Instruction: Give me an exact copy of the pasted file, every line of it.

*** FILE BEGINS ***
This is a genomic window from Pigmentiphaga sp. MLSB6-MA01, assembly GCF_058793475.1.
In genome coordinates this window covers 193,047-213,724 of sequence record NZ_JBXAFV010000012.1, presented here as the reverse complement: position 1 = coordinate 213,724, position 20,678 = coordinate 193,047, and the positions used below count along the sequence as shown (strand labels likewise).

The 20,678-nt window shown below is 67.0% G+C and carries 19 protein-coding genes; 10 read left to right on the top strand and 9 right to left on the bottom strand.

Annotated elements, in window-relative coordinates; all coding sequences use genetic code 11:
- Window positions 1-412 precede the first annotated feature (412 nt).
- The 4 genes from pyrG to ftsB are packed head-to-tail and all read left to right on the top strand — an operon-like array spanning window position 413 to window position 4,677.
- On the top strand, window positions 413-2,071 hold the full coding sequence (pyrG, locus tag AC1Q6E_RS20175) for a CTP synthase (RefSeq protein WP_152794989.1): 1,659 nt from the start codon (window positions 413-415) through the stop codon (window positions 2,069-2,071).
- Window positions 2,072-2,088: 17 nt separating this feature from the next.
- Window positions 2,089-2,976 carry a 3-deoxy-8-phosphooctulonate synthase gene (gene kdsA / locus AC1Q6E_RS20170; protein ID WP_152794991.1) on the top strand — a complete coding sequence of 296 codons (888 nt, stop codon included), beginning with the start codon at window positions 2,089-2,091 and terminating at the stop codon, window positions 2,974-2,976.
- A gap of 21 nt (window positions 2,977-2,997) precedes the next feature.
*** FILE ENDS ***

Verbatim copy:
This is a genomic window from Pigmentiphaga sp. MLSB6-MA01, assembly GCF_058793475.1.
In genome coordinates this window covers 193,047-213,724 of sequence record NZ_JBXAFV010000012.1, presented here as the reverse complement: position 1 = coordinate 213,724, position 20,678 = coordinate 193,047, and the positions used below count along the sequence as shown (strand labels likewise).

The 20,678-nt window shown below is 67.0% G+C and carries 19 protein-coding genes; 10 read left to right on the top strand and 9 right to left on the bottom strand.

Annotated elements, in window-relative coordinates; all coding sequences use genetic code 11:
- Window positions 1-412 precede the first annotated feature (412 nt).
- The 4 genes from pyrG to ftsB are packed head-to-tail and all read left to right on the top strand — an operon-like array spanning window position 413 to window position 4,677.
- On the top strand, window positions 413-2,071 hold the full coding sequence (pyrG, locus tag AC1Q6E_RS20175) for a CTP synthase (RefSeq protein WP_152794989.1): 1,659 nt from the start codon (window positions 413-415) through the stop codon (window positions 2,069-2,071).
- Window positions 2,072-2,088: 17 nt separating this feature from the next.
- Window positions 2,089-2,976 carry a 3-deoxy-8-phosphooctulonate synthase gene (gene kdsA / locus AC1Q6E_RS20170; protein ID WP_152794991.1) on the top strand — a complete coding sequence of 296 codons (888 nt, stop codon included), beginning with the start codon at window positions 2,089-2,091 and terminating at the stop codon, window positions 2,974-2,976.
- A gap of 21 nt (window positions 2,977-2,997) precedes the next feature.